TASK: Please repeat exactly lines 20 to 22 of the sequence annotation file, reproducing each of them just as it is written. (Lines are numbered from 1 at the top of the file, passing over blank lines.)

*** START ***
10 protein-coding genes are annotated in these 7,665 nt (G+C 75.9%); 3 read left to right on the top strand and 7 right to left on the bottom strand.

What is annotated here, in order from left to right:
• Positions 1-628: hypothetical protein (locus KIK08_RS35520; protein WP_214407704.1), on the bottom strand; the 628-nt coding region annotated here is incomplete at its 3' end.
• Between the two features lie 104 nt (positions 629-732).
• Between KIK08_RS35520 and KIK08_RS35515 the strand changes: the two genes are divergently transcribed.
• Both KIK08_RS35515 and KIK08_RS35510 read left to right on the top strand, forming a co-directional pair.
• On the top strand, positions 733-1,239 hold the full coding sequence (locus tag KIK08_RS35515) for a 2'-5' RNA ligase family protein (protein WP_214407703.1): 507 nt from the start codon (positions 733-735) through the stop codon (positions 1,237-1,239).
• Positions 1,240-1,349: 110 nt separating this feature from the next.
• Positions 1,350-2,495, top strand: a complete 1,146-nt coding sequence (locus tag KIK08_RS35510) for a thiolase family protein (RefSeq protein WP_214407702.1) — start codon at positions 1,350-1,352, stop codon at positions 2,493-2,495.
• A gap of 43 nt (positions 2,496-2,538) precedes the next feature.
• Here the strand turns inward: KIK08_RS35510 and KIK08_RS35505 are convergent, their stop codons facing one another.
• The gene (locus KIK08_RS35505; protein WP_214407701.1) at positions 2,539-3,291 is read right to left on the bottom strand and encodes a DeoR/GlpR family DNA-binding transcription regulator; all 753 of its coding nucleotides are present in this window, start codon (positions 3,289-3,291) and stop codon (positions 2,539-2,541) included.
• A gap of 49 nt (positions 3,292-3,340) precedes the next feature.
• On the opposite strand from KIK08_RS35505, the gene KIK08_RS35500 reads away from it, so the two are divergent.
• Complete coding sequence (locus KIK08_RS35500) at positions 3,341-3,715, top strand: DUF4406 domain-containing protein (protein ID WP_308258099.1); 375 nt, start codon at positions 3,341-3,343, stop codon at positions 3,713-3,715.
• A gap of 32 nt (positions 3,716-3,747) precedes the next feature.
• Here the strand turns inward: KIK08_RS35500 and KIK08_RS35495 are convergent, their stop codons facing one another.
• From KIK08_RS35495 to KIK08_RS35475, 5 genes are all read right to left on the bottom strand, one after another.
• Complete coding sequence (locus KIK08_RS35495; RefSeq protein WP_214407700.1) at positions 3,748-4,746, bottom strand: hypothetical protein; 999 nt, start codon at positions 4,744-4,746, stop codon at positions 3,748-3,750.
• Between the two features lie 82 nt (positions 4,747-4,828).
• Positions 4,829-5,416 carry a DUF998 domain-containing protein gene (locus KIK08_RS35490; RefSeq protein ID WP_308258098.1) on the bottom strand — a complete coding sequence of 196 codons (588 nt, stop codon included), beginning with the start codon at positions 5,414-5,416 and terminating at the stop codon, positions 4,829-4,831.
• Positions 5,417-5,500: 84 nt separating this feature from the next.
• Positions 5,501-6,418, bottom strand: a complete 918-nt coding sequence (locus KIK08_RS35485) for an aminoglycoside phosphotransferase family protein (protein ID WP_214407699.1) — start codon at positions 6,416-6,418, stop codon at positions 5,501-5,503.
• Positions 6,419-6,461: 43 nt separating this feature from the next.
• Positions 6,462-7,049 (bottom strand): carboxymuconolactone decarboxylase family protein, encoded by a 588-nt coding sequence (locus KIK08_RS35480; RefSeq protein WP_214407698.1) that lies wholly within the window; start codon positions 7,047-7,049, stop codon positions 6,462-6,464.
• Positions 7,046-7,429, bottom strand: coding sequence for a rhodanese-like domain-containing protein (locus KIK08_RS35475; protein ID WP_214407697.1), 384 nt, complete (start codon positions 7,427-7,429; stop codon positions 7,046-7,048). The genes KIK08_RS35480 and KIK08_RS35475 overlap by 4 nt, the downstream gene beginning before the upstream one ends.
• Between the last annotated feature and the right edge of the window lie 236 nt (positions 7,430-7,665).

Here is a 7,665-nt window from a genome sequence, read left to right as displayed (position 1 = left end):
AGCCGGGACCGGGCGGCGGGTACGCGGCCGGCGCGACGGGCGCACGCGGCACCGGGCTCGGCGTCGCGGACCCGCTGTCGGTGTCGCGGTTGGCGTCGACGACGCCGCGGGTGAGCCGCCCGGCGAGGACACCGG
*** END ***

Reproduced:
• Between the two features lie 82 nt (positions 4,747-4,828).
• Positions 4,829-5,416 carry a DUF998 domain-containing protein gene (locus KIK08_RS35490; RefSeq protein ID WP_308258098.1) on the bottom strand — a complete coding sequence of 196 codons (588 nt, stop codon included), beginning with the start codon at positions 5,414-5,416 and terminating at the stop codon, positions 4,829-4,831.
• Positions 5,417-5,500: 84 nt separating this feature from the next.